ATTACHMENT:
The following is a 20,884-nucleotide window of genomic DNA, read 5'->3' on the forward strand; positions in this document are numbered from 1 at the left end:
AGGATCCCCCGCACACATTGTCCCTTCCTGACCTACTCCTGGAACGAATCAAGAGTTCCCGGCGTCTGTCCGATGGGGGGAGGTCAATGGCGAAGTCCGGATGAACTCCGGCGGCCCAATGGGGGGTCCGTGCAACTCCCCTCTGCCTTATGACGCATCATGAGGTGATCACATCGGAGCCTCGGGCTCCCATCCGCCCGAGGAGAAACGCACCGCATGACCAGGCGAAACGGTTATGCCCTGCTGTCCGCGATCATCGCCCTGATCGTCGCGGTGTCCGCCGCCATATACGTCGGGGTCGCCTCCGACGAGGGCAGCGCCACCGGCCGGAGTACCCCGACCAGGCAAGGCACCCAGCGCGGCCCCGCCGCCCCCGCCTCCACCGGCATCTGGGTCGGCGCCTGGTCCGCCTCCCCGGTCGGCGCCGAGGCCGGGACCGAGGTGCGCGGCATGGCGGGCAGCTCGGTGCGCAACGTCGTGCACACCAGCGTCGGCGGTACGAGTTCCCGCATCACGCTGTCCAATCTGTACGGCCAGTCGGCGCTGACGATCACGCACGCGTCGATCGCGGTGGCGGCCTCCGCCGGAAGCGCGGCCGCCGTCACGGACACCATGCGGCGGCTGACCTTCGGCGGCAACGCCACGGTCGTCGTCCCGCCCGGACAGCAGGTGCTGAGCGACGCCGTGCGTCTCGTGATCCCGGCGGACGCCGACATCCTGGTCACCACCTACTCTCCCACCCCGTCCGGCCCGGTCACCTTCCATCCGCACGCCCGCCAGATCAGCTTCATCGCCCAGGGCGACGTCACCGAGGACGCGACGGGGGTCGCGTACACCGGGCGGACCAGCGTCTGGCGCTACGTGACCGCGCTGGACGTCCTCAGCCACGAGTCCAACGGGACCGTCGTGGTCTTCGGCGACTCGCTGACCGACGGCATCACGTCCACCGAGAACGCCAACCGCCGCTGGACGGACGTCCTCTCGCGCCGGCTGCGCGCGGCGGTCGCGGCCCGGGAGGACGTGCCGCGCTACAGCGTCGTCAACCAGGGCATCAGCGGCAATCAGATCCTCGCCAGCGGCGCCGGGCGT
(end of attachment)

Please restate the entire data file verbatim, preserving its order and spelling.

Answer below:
The following is a 20,884-nucleotide window of genomic DNA, read 5'->3' on the forward strand; positions in this document are numbered from 1 at the left end:
AGGATCCCCCGCACACATTGTCCCTTCCTGACCTACTCCTGGAACGAATCAAGAGTTCCCGGCGTCTGTCCGATGGGGGGAGGTCAATGGCGAAGTCCGGATGAACTCCGGCGGCCCAATGGGGGGTCCGTGCAACTCCCCTCTGCCTTATGACGCATCATGAGGTGATCACATCGGAGCCTCGGGCTCCCATCCGCCCGAGGAGAAACGCACCGCATGACCAGGCGAAACGGTTATGCCCTGCTGTCCGCGATCATCGCCCTGATCGTCGCGGTGTCCGCCGCCATATACGTCGGGGTCGCCTCCGACGAGGGCAGCGCCACCGGCCGGAGTACCCCGACCAGGCAAGGCACCCAGCGCGGCCCCGCCGCCCCCGCCTCCACCGGCATCTGGGTCGGCGCCTGGTCCGCCTCCCCGGTCGGCGCCGAGGCCGGGACCGAGGTGCGCGGCATGGCGGGCAGCTCGGTGCGCAACGTCGTGCACACCAGCGTCGGCGGTACGAGTTCCCGCATCACGCTGTCCAATCTGTACGGCCAGTCGGCGCTGACGATCACGCACGCGTCGATCGCGGTGGCGGCCTCCGCCGGAAGCGCGGCCGCCGTCACGGACACCATGCGGCGGCTGACCTTCGGCGGCAACGCCACGGTCGTCGTCCCGCCCGGACAGCAGGTGCTGAGCGACGCCGTGCGTCTCGTGATCCCGGCGGACGCCGACATCCTGGTCACCACCTACTCTCCCACCCCGTCCGGCCCGGTCACCTTCCATCCGCACGCCCGCCAGATCAGCTTCATCGCCCAGGGCGACGTCACCGAGGACGCGACGGGGGTCGCGTACACCGGGCGGACCAGCGTCTGGCGCTACGTGACCGCGCTGGACGTCCTCAGCCACGAGTCCAACGGGACCGTCGTGGTCTTCGGCGACTCGCTGACCGACGGCATCACGTCCACCGAGAACGCCAACCGCCGCTGGACGGACGTCCTCTCGCGCCGGCTGCGCGCGGCGGTCGCGGCCCGGGAGGACGTGCCGCGCTACAGCGTCGTCAACCAGGGCATCAGCGGCAATCAGATCCTCGCCAGCGGCGCCGGGCGT